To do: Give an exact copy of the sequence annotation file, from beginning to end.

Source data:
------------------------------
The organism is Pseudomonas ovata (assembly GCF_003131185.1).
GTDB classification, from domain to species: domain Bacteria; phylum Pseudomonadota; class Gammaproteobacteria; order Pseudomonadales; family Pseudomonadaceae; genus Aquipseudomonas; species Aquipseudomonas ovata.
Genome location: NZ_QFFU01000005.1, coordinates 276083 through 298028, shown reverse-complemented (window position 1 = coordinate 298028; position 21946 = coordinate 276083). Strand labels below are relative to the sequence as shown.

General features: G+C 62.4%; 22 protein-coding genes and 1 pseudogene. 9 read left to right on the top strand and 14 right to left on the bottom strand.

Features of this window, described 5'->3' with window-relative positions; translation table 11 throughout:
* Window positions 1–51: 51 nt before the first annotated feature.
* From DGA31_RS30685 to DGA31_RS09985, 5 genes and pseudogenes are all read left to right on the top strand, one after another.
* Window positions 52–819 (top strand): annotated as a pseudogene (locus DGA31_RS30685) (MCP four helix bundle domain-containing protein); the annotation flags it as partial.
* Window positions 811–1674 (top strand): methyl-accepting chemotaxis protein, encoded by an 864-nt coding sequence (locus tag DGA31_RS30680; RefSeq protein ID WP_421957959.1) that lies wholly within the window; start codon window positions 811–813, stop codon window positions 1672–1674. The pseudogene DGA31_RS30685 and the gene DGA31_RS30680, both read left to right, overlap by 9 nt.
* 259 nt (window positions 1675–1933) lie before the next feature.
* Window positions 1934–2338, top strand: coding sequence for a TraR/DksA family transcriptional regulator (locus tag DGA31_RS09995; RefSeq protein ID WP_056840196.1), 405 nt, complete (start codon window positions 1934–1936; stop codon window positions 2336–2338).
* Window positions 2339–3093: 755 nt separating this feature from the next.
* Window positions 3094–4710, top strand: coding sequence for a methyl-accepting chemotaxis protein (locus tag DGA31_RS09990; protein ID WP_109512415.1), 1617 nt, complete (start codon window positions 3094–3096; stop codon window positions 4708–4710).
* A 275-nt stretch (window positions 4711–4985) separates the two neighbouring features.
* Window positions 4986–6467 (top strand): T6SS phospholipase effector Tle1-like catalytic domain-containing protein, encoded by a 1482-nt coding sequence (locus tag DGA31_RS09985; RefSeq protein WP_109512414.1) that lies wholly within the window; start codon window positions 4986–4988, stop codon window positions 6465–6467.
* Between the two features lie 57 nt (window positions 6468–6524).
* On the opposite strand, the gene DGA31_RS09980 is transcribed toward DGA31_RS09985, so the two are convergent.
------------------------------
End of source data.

The organism is Pseudomonas ovata (assembly GCF_003131185.1).
GTDB classification, from domain to species: domain Bacteria; phylum Pseudomonadota; class Gammaproteobacteria; order Pseudomonadales; family Pseudomonadaceae; genus Aquipseudomonas; species Aquipseudomonas ovata.
Genome location: NZ_QFFU01000005.1, coordinates 276083 through 298028, shown reverse-complemented (window position 1 = coordinate 298028; position 21946 = coordinate 276083). Strand labels below are relative to the sequence as shown.

General features: G+C 62.4%; 22 protein-coding genes and 1 pseudogene. 9 read left to right on the top strand and 14 right to left on the bottom strand.

Features of this window, described 5'->3' with window-relative positions; translation table 11 throughout:
* Window positions 1–51: 51 nt before the first annotated feature.
* From DGA31_RS30685 to DGA31_RS09985, 5 genes and pseudogenes are all read left to right on the top strand, one after another.
* Window positions 52–819 (top strand): annotated as a pseudogene (locus DGA31_RS30685) (MCP four helix bundle domain-containing protein); the annotation flags it as partial.
* Window positions 811–1674 (top strand): methyl-accepting chemotaxis protein, encoded by an 864-nt coding sequence (locus tag DGA31_RS30680; RefSeq protein ID WP_421957959.1) that lies wholly within the window; start codon window positions 811–813, stop codon window positions 1672–1674. The pseudogene DGA31_RS30685 and the gene DGA31_RS30680, both read left to right, overlap by 9 nt.
* 259 nt (window positions 1675–1933) lie before the next feature.
* Window positions 1934–2338, top strand: coding sequence for a TraR/DksA family transcriptional regulator (locus tag DGA31_RS09995; RefSeq protein ID WP_056840196.1), 405 nt, complete (start codon window positions 1934–1936; stop codon window positions 2336–2338).
* Window positions 2339–3093: 755 nt separating this feature from the next.
* Window positions 3094–4710, top strand: coding sequence for a methyl-accepting chemotaxis protein (locus tag DGA31_RS09990; protein ID WP_109512415.1), 1617 nt, complete (start codon window positions 3094–3096; stop codon window positions 4708–4710).
* A 275-nt stretch (window positions 4711–4985) separates the two neighbouring features.
* Window positions 4986–6467 (top strand): T6SS phospholipase effector Tle1-like catalytic domain-containing protein, encoded by a 1482-nt coding sequence (locus tag DGA31_RS09985; RefSeq protein WP_109512414.1) that lies wholly within the window; start codon window positions 4986–4988, stop codon window positions 6465–6467.
* Between the two features lie 57 nt (window positions 6468–6524).
* On the opposite strand, the gene DGA31_RS09980 is transcribed toward DGA31_RS09985, so the two are convergent.